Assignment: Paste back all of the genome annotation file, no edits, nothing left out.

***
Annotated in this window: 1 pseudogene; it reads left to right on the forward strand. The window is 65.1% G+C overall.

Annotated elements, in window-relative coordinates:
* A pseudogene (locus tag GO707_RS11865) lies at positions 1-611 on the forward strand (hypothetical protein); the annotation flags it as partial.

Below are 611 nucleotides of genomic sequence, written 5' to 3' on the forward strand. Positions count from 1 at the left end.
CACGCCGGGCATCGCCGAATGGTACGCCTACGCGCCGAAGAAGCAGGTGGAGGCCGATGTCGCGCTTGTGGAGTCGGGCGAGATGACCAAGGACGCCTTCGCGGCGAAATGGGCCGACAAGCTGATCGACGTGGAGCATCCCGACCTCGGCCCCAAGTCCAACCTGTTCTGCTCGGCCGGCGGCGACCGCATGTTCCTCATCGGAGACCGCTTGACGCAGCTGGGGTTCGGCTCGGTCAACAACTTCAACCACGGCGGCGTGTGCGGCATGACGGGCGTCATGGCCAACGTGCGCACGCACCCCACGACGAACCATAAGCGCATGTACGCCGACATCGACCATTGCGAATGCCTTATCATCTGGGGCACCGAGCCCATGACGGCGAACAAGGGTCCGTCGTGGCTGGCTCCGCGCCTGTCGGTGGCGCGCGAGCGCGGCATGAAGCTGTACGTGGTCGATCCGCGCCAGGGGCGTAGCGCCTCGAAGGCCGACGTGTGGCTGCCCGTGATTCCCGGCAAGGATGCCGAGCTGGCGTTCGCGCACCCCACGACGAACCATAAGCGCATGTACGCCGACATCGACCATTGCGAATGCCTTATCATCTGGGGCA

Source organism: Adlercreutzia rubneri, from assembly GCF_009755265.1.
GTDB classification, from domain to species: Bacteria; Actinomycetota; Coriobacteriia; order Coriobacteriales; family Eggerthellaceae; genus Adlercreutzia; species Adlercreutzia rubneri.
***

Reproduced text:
Annotated in this window: 1 pseudogene; it reads left to right on the forward strand. The window is 65.1% G+C overall.

Annotated elements, in window-relative coordinates:
* A pseudogene (locus tag GO707_RS11865) lies at positions 1-611 on the forward strand (hypothetical protein); the annotation flags it as partial.

Below are 611 nucleotides of genomic sequence, written 5' to 3' on the forward strand. Positions count from 1 at the left end.
CACGCCGGGCATCGCCGAATGGTACGCCTACGCGCCGAAGAAGCAGGTGGAGGCCGATGTCGCGCTTGTGGAGTCGGGCGAGATGACCAAGGACGCCTTCGCGGCGAAATGGGCCGACAAGCTGATCGACGTGGAGCATCCCGACCTCGGCCCCAAGTCCAACCTGTTCTGCTCGGCCGGCGGCGACCGCATGTTCCTCATCGGAGACCGCTTGACGCAGCTGGGGTTCGGCTCGGTCAACAACTTCAACCACGGCGGCGTGTGCGGCATGACGGGCGTCATGGCCAACGTGCGCACGCACCCCACGACGAACCATAAGCGCATGTACGCCGACATCGACCATTGCGAATGCCTTATCATCTGGGGCACCGAGCCCATGACGGCGAACAAGGGTCCGTCGTGGCTGGCTCCGCGCCTGTCGGTGGCGCGCGAGCGCGGCATGAAGCTGTACGTGGTCGATCCGCGCCAGGGGCGTAGCGCCTCGAAGGCCGACGTGTGGCTGCCCGTGATTCCCGGCAAGGATGCCGAGCTGGCGTTCGCGCACCCCACGACGAACCATAAGCGCATGTACGCCGACATCGACCATTGCGAATGCCTTATCATCTGGGGCA

Source organism: Adlercreutzia rubneri, from assembly GCF_009755265.1.
GTDB classification, from domain to species: Bacteria; Actinomycetota; Coriobacteriia; order Coriobacteriales; family Eggerthellaceae; genus Adlercreutzia; species Adlercreutzia rubneri.